Food bank creates hunger challenge

During Hunger Awareness Week, the Salvation Army Food Bank is asking Canadians to give up meals for a day.

For most Canadians, the question is what to eat, not whether or not to eat. But for more then 850,000 men, women and children in Canada, getting enough to eat every day is often out of reach.

During Hunger Awareness Week, the Salvation Army Food Bank is asking Canadians to see what it is like to not have access to enough food by giving up meals for a day or an important food staple for a week.

One in 35 Canadians depends on the generosity of the community for their daily meals.

“Take a look around you. Look at the man next to you on the bus, your next-door neighbour, the women beside you at the stop light, the children you see walking to school or your friends on Facebook. They could be starving for your help,” said David MacBain, community ministries director, Salvation Army Food Bank.

In 2011, the Vernon food bank served an average of 230 households every month. Multiply that by two or three people per home and that number becomes even more alarming. The food bank is now serving 40 per cent more people, or 800 more households than in 2008. These numbers do not include the 100 people who come just for bread every day.

“Of great concern is that we continue to see that 32 per cent of those represented in our figures are children — slightly below the national average, but nonetheless something we hate to see,” said MacBain.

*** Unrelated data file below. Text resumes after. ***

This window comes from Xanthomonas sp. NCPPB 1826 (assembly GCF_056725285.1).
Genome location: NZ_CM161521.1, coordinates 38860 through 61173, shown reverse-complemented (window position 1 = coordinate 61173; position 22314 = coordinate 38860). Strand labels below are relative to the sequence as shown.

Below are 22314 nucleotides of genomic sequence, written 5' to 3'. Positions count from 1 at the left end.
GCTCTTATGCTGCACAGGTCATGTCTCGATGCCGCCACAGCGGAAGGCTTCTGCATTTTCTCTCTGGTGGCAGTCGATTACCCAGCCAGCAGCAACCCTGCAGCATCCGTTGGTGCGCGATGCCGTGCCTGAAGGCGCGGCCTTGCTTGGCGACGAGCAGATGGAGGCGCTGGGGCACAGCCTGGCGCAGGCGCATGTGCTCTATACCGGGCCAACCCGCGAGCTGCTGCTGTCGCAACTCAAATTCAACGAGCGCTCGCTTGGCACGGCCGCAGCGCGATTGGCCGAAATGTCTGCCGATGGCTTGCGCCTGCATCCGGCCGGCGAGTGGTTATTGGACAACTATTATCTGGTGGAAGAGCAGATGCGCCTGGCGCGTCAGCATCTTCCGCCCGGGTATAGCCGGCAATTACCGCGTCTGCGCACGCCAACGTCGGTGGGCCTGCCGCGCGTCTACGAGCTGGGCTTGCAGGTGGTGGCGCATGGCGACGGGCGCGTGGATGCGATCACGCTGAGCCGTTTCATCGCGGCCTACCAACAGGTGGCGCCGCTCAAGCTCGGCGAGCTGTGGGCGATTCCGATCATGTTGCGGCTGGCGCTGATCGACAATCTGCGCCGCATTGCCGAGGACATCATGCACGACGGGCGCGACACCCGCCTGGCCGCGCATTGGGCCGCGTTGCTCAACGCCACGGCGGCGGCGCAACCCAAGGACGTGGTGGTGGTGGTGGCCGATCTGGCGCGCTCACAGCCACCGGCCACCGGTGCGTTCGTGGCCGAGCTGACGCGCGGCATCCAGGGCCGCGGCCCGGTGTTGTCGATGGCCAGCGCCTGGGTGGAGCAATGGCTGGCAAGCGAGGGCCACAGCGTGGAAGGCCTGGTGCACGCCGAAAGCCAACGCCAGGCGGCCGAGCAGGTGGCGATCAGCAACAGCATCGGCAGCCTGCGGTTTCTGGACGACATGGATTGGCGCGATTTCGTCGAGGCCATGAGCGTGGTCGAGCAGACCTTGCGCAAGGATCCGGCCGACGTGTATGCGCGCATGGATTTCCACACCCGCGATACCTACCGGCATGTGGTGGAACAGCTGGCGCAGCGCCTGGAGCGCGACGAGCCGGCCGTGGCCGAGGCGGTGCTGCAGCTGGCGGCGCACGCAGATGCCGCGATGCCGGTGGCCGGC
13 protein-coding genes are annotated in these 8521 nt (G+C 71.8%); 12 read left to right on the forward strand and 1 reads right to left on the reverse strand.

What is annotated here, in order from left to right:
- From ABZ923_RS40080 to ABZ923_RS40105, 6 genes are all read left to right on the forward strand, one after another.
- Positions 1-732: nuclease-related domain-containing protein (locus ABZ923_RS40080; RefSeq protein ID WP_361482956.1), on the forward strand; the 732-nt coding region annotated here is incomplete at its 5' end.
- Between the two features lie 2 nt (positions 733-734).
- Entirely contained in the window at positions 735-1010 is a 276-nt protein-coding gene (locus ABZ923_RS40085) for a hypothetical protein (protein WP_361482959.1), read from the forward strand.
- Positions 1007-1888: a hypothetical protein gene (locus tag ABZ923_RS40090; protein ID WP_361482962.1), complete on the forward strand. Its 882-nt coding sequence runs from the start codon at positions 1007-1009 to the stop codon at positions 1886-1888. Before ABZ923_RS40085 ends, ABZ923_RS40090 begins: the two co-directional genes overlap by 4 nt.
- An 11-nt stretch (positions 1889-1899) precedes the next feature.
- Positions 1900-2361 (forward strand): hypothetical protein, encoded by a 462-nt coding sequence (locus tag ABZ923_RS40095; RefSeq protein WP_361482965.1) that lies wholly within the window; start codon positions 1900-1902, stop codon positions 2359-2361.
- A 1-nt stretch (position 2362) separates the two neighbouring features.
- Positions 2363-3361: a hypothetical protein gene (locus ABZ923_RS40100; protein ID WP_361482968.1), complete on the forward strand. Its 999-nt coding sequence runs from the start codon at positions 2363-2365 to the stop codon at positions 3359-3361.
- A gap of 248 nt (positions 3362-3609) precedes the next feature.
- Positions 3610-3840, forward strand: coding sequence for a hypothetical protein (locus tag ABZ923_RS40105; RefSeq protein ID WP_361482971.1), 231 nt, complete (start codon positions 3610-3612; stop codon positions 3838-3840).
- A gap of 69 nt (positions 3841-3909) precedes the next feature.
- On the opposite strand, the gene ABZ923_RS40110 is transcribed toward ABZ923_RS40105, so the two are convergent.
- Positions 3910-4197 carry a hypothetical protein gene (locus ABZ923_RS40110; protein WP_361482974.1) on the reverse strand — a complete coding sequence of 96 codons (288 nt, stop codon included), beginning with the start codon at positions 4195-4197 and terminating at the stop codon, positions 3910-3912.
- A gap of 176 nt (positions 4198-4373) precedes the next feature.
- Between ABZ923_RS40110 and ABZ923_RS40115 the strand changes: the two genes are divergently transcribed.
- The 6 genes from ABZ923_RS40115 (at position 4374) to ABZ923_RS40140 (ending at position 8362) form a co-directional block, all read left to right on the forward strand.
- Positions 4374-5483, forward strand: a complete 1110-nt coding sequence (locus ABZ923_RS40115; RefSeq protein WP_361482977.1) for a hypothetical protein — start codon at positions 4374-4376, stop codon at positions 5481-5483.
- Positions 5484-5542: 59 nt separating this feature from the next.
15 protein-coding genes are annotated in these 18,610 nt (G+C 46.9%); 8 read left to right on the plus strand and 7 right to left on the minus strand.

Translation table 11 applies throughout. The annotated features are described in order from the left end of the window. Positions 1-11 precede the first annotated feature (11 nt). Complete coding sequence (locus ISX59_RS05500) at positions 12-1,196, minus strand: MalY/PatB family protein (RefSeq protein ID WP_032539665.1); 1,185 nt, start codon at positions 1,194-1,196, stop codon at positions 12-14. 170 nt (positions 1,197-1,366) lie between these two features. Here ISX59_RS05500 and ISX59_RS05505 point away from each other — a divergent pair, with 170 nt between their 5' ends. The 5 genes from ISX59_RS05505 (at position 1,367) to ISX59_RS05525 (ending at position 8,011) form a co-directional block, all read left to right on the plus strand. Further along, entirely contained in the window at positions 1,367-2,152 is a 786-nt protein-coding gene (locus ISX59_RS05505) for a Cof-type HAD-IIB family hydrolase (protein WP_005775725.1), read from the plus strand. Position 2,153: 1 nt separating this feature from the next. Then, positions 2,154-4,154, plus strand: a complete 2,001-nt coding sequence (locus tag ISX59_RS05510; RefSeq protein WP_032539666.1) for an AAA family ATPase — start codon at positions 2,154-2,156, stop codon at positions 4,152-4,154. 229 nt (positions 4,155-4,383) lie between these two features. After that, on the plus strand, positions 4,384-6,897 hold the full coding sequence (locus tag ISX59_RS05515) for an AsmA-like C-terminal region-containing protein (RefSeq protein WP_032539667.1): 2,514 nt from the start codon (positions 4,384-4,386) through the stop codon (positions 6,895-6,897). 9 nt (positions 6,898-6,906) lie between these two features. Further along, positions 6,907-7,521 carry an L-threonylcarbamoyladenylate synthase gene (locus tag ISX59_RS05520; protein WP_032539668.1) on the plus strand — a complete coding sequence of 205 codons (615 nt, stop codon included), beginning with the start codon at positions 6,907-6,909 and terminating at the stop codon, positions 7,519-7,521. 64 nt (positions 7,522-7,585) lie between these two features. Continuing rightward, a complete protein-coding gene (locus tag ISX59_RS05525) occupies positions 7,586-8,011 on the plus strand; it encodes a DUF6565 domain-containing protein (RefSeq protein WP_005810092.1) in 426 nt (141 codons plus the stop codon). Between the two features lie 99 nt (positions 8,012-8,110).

“That means that many children are hungry as they try to learn in school, and, as we all know, when you are hungry nothing else — including math and science — matters much.”

The food bank thanks the many individuals and businesses that have supported its work over the past year.

Superstore and the Wholesale Club, both Loblaw companies, and customers collected $2,500 during the bi-annual food drive.

Shaw completes its four-week campaign to support local food banks by having people watch its YouTube video at www.vernonfoodbank.com. Click on the Together is Amazing logo and the YouTube icon. For every unique, first-time view of the video, Campbells will make a donation.

The Village Green Centre also helps fill the food bank shelves with the Fair Fight For Food collection bins that are part of a nation-wide campaign. Have Lunch-In brown bag lunches will be available at the Village Green centre court display and at both Salvation Army Thrift Stores during Hunger Awareness Week.

Each bag includes ideas on how the bag can be put to use to help the food bank. These include using the bag to take lunch to school or work and putting the money saved on buying lunch in the bag and bringing it to the food bank.

People can also fill the bag with food for a local food drive and wear a sticker, “I Support Hunger Awareness Week,” available at the Village Green Centre.

The top 10 things needed at the food bank are: canned meals, canned fish/meat, canned fruit, powdered milk; canned vegetables, pasta and pasta sauce, healthy cereal, peanut butter, rice and dry soup. All healthy food items are welcome.

“We thank you for supporting us in aiding our neighbours in need giving either through the events listed above or directly at The Salvation Army (3303-32 Ave. behind Staples),” said MacBain. “We in turn bless you for your kindness.”

 

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